Tuesday, August 11, 2015

Lady Artists of Toronto?

Hi Toronto! I'm still looking for lady artists to work with on my Vociferous Art Project!

Do you know any women who are artists (of any kind!)? It would be best if they were local to the GTA or Toronto. As mentioned - I'm especially looking to work with anyone who has been traditionally excluded from mainstream feminism. They would need to be willing to talk to me for 30 minutes and allow me to record and photograph our discussion.

I want to speak with them specifically about the idea of being an artist (comedian, dancer, creator etc) and a woman, and how these areas intersect. I also plan to discuss feminism and how it informs their work (if at all).

I have lots more details which I can share with them via email or phone!

Please send your artist friends my way! ASewcialLife@gmail.com

Sunday, August 9, 2015

One Year Later - Racism in 2015

It's been exactly one year since Michael Brown was murdered in Ferguson, and I wanted to take a minute to reflect on what his death has taught me over the year. (I wrote about my initial thoughts on his death in 2014 here.)

First, let's go back a bit. When Tryvon Martin was killed in February of 2012, I started to think more critically about racism. I remember explaining passionately to a friend that yes, young black men should have the privilege of wearing hoodies at night without the risk of being murdered. I remember crying, and grieving and being so overwhelmed.. But I kind of let it stop there... I didn't do the work I needed to.

When Michael Brown was killed in 2014, I got to work. I read everything I could. I learned everything I could. I wrote about it, I spoke up about it. I also cried and grieved his death, but I tried my best to begin to find ways to help combat racism in an inherently racist society.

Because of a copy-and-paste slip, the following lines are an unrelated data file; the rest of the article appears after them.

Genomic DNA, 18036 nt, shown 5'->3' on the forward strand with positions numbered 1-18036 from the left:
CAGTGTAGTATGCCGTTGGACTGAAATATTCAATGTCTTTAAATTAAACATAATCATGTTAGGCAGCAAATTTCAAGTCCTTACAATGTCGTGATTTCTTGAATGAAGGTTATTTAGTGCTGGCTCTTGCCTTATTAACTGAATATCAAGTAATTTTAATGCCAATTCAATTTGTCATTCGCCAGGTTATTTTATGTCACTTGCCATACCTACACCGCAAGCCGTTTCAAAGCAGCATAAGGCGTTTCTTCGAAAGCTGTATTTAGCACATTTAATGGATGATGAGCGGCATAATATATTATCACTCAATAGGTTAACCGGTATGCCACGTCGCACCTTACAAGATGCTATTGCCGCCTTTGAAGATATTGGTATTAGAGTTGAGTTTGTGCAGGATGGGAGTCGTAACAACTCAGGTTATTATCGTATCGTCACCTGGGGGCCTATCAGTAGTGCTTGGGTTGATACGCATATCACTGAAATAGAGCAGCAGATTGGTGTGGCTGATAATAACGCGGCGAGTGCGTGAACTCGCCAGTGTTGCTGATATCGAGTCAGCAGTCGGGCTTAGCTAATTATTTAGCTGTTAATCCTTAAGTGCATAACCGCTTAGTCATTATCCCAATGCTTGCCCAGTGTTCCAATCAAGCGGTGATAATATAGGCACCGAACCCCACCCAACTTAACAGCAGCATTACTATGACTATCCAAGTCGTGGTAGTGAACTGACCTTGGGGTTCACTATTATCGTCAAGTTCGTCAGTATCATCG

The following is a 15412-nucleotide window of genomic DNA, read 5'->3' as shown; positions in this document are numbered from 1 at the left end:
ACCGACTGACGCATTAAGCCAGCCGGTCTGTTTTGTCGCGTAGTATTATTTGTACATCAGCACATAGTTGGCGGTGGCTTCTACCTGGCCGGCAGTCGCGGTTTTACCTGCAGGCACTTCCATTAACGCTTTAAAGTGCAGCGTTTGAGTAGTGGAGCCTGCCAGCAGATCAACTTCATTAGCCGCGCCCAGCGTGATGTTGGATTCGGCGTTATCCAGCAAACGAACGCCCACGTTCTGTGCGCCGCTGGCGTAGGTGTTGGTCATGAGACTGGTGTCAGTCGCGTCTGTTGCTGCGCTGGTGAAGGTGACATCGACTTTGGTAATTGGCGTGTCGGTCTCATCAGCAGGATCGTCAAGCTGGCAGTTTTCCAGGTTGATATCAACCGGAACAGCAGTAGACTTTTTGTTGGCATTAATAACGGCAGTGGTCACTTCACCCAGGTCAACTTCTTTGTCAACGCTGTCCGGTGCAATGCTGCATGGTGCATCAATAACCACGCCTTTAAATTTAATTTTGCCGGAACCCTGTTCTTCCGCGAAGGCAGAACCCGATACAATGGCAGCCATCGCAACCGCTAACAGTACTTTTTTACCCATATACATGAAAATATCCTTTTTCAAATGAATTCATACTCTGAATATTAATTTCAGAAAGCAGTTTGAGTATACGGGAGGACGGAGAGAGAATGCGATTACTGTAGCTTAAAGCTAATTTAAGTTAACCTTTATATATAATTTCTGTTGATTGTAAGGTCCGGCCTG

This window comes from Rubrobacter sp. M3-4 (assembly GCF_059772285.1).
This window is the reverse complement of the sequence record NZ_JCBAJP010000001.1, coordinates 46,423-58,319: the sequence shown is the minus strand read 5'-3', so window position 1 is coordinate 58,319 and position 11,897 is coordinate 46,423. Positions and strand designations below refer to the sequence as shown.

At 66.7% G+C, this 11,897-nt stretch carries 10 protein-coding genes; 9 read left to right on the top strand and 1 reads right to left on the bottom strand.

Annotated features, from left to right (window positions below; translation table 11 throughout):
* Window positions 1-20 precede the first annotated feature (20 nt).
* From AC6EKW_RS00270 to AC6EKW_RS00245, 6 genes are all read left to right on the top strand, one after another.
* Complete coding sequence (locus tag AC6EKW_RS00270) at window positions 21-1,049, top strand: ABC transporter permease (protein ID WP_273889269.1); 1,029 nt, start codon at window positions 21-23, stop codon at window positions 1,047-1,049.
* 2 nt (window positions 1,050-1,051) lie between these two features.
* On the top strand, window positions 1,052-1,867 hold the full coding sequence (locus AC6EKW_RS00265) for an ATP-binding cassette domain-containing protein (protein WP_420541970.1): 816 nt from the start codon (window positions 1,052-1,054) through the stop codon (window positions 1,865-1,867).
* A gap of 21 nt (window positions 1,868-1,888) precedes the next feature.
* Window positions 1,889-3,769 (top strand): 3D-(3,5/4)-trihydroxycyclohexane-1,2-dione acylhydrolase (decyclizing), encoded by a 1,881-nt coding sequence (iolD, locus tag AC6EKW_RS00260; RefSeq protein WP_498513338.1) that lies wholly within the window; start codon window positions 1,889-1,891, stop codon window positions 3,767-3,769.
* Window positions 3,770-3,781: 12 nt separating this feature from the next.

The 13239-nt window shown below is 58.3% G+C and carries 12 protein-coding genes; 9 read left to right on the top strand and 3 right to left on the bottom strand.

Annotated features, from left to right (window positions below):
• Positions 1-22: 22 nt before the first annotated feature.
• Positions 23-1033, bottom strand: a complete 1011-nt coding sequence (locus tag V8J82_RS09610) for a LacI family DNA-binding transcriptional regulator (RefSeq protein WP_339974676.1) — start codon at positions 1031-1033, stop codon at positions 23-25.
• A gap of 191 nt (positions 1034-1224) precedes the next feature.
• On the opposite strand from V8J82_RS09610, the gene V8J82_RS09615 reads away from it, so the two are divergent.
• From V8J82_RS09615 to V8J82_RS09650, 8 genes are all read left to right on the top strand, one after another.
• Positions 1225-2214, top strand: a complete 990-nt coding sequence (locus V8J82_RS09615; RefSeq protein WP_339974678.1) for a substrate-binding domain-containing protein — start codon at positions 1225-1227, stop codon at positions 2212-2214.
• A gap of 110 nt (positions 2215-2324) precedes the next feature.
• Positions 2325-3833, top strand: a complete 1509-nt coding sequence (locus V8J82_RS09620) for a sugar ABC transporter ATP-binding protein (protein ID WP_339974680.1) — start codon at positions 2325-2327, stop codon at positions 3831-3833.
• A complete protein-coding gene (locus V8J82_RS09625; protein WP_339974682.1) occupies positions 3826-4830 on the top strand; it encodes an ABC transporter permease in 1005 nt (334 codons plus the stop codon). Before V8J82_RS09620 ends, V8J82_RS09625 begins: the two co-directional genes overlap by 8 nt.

I am so grateful to all those people who have shared their stories and experiences with racism in Canada and America. The flood of articles, blog posts, interviews and videos after the death of Michael Brown are what taught me to understand the realities of racism in 2015. 

Sometimes it still looks like the N-word, or bias policing. But sometimes it's more subtle and complex than that. Both are issues that we need to face head on, and work towards eliminating.

I don't know that I've done enough to try and contribute to the solution, but I am trying, and speaking up as often as I can. I am no longer afraid of being called out when I get it wrong - I'm grateful. When I mess up, or speak over someone, or step out of my lane as a white person, I am so glad there are POC willing to educate me and help me understand what I've missed.

In spite of all the positive change that has come, and the amazing work that the Black Lives Matter campaign has done, there is so much more work to do. So many more men and women have been killed by police in the year since Michael Browns death. So many senseless deaths have taken place. 

We need to keep educating ourselves, speaking up, protesting and we need to keep demanding change!